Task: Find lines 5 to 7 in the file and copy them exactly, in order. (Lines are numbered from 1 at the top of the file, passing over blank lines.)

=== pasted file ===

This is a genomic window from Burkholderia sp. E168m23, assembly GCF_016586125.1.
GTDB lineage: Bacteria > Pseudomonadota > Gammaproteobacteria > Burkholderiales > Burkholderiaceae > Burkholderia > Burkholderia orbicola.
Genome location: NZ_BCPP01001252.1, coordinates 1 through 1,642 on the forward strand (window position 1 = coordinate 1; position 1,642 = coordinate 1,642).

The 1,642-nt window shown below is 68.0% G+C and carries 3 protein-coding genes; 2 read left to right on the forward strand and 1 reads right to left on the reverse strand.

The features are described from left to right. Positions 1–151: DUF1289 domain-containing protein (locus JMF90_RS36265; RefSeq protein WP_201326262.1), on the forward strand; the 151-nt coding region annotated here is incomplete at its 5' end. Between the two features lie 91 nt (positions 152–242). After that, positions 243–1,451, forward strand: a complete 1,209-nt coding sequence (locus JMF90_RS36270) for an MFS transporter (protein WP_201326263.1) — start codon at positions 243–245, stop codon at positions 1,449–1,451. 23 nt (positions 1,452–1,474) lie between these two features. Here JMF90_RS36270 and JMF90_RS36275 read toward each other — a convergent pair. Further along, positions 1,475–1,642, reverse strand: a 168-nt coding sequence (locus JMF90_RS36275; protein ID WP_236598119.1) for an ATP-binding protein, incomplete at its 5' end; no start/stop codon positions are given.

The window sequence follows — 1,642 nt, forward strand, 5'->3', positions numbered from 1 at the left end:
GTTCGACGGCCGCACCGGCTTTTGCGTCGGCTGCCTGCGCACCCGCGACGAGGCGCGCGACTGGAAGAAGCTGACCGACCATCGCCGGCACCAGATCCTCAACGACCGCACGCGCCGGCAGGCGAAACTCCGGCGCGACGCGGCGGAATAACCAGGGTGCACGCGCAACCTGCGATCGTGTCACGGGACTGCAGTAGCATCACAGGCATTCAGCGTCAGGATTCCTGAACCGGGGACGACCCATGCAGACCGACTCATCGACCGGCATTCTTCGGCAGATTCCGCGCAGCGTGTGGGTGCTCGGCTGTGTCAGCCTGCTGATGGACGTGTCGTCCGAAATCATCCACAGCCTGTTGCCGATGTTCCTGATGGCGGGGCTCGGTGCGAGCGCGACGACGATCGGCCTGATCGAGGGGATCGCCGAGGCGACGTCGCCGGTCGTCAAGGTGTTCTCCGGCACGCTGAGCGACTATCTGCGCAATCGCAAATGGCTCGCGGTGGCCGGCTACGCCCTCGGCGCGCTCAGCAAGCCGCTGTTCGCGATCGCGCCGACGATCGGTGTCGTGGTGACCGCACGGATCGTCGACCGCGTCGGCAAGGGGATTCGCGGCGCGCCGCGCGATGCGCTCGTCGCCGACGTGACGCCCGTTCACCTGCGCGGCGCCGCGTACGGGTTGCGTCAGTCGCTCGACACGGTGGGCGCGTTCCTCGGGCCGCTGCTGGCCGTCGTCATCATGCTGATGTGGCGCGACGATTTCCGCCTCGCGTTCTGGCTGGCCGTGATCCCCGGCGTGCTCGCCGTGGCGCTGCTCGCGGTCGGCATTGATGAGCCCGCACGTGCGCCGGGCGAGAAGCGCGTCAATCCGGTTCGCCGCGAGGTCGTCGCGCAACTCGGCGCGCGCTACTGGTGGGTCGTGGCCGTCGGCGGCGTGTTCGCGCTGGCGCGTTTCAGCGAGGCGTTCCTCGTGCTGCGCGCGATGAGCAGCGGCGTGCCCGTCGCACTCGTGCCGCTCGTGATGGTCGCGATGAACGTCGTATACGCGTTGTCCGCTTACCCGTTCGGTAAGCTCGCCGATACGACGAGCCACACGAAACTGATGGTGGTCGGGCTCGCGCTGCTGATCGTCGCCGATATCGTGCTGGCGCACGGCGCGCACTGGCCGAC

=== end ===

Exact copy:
The features are described from left to right. Positions 1–151: DUF1289 domain-containing protein (locus JMF90_RS36265; RefSeq protein WP_201326262.1), on the forward strand; the 151-nt coding region annotated here is incomplete at its 5' end. Between the two features lie 91 nt (positions 152–242). After that, positions 243–1,451, forward strand: a complete 1,209-nt coding sequence (locus JMF90_RS36270) for an MFS transporter (protein WP_201326263.1) — start codon at positions 243–245, stop codon at positions 1,449–1,451. 23 nt (positions 1,452–1,474) lie between these two features. Here JMF90_RS36270 and JMF90_RS36275 read toward each other — a convergent pair. Further along, positions 1,475–1,642, reverse strand: a 168-nt coding sequence (locus JMF90_RS36275; protein ID WP_236598119.1) for an ATP-binding protein, incomplete at its 5' end; no start/stop codon positions are given.

The window sequence follows — 1,642 nt, forward strand, 5'->3', positions numbered from 1 at the left end:
GTTCGACGGCCGCACCGGCTTTTGCGTCGGCTGCCTGCGCACCCGCGACGAGGCGCGCGACTGGAAGAAGCTGACCGACCATCGCCGGCACCAGATCCTCAACGACCGCACGCGCCGGCAGGCGAAACTCCGGCGCGACGCGGCGGAATAACCAGGGTGCACGCGCAACCTGCGATCGTGTCACGGGACTGCAGTAGCATCACAGGCATTCAGCGTCAGGATTCCTGAACCGGGGACGACCCATGCAGACCGACTCATCGACCGGCATTCTTCGGCAGATTCCGCGCAGCGTGTGGGTGCTCGGCTGTGTCAGCCTGCTGATGGACGTGTCGTCCGAAATCATCCACAGCCTGTTGCCGATGTTCCTGATGGCGGGGCTCGGTGCGAGCGCGACGACGATCGGCCTGATCGAGGGGATCGCCGAGGCGACGTCGCCGGTCGTCAAGGTGTTCTCCGGCACGCTGAGCGACTATCTGCGCAATCGCAAATGGCTCGCGGTGGCCGGCTACGCCCTCGGCGCGCTCAGCAAGCCGCTGTTCGCGATCGCGCCGACGATCGGTGTCGTGGTGACCGCACGGATCGTCGACCGCGTCGGCAAGGGGATTCGCGGCGCGCCGCGCGATGCGCTCGTCGCCGACGTGACGCCCGTTCACCTGCGCGGCGCCGCGTACGGGTTGCGTCAGTCGCTCGACACGGTGGGCGCGTTCCTCGGGCCGCTGCTGGCCGTCGTCATCATGCTGATGTGGCGCGACGATTTCCGCCTCGCGTTCTGGCTGGCCGTGATCCCCGGCGTGCTCGCCGTGGCGCTGCTCGCGGTCGGCATTGATGAGCCCGCACGTGCGCCGGGCGAGAAGCGCGTCAATCCGGTTCGCCGCGAGGTCGTCGCGCAACTCGGCGCGCGCTACTGGTGGGTCGTGGCCGTCGGCGGCGTGTTCGCGCTGGCGCGTTTCAGCGAGGCGTTCCTCGTGCTGCGCGCGATGAGCAGCGGCGTGCCCGTCGCACTCGTGCCGCTCGTGATGGTCGCGATGAACGTCGTATACGCGTTGTCCGCTTACCCGTTCGGTAAGCTCGCCGATACGACGAGCCACACGAAACTGATGGTGGTCGGGCTCGCGCTGCTGATCGTCGCCGATATCGTGCTGGCGCACGGCGCGCACTGGCCGAC